Has there been a point during the pandemic where you thought you may have to permanently shutter your brick-and-mortar?

"Not at all. I was set up to withstand this without too much pain."

How has local support been from customers and fellow store owners?

"This is a great place to shout-out to Bernie (of Bernie's Cafe), who has a legacy business next door to mine. She has been the town crier for all of us with shops on 24th Street. She really kept me aware of everything that was happening on the block as things began to take place for the extended closure."

What are your hopes for your business as we move forward?

"It's such a hard question to answer. My business is based on a business model from the 1920s, not the 2020s. I work directly with my customers, creating custom pieces. We sit together and build them a piece to their specifications. Taking the closeness out of the equation will require me to re-evaluate everything that makes what I do special."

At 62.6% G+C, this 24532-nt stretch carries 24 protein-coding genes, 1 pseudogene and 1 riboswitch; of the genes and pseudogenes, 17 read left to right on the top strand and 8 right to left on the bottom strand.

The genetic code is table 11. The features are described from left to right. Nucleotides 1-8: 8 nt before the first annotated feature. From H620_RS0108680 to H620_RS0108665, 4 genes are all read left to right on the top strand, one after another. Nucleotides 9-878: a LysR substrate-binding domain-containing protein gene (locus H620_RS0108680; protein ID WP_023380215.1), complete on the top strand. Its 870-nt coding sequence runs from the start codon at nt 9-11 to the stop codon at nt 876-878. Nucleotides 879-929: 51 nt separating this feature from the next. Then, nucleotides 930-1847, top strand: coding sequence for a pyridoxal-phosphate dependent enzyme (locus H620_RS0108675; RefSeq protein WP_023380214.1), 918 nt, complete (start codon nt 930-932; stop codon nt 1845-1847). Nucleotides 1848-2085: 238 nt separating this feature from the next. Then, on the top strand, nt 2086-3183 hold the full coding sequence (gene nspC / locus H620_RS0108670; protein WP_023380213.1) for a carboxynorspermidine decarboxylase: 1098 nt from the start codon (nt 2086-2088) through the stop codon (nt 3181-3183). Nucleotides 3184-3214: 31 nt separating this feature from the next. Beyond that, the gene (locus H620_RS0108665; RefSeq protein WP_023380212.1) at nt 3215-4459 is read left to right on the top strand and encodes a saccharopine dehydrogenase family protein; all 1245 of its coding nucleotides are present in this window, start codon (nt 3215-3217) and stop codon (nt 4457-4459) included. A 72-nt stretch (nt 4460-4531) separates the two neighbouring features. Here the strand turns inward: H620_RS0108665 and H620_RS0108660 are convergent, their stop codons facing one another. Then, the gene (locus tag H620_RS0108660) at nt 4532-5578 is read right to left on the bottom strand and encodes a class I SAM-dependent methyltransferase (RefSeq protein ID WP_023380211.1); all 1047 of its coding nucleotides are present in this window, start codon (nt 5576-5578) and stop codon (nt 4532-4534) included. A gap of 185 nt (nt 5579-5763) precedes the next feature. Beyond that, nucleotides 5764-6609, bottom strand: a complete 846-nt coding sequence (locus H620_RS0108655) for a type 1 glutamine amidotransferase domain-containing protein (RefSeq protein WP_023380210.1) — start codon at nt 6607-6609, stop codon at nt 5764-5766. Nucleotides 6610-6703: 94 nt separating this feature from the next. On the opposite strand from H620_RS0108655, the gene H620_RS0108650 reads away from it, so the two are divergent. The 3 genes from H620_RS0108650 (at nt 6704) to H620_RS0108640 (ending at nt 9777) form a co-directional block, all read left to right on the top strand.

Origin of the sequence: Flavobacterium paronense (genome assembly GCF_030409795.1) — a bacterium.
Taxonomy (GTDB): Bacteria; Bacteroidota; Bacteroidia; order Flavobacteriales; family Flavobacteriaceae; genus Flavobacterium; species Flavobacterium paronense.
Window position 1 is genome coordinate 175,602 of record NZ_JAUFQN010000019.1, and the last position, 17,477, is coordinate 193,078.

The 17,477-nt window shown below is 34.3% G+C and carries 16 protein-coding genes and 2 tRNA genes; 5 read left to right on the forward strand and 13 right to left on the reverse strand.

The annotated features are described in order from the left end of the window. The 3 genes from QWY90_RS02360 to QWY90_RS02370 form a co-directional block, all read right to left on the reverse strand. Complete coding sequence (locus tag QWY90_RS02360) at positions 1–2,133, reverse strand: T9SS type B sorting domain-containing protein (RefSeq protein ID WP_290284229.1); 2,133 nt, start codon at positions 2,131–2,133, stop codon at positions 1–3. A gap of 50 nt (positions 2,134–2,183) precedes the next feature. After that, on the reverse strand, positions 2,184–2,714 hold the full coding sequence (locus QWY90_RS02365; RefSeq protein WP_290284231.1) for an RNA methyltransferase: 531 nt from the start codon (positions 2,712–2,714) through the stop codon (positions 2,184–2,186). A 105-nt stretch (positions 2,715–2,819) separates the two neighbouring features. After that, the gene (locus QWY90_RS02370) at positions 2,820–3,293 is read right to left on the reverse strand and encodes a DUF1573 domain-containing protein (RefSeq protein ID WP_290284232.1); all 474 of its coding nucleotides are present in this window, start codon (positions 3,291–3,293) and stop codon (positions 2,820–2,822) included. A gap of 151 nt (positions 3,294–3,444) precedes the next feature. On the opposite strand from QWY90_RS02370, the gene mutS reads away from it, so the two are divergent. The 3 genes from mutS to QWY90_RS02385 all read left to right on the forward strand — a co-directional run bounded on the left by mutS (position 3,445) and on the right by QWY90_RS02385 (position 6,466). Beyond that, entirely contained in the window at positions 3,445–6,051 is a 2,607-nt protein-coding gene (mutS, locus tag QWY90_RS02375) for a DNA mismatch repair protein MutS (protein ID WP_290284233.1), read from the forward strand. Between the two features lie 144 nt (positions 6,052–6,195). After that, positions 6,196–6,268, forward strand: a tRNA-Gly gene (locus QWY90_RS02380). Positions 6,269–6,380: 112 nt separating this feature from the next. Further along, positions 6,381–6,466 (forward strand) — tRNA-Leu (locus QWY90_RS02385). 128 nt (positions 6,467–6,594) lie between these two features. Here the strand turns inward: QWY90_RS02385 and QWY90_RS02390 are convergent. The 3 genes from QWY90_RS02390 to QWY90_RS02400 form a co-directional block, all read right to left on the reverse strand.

Anything else you want to add?

"Of course, I wish everyone a healthy re-entry, and the clarity to appreciate the specialness of what we bring to this city as retailers. Best of luck!"

// Basil Racuk, 3980 24th St. (Mission),, @basilracuk

Please support these and all your favorite local stores. Buying gift cards for future services, products, and even just checking in to say hi can do a world of good in these precarious times. #7x7shopslocal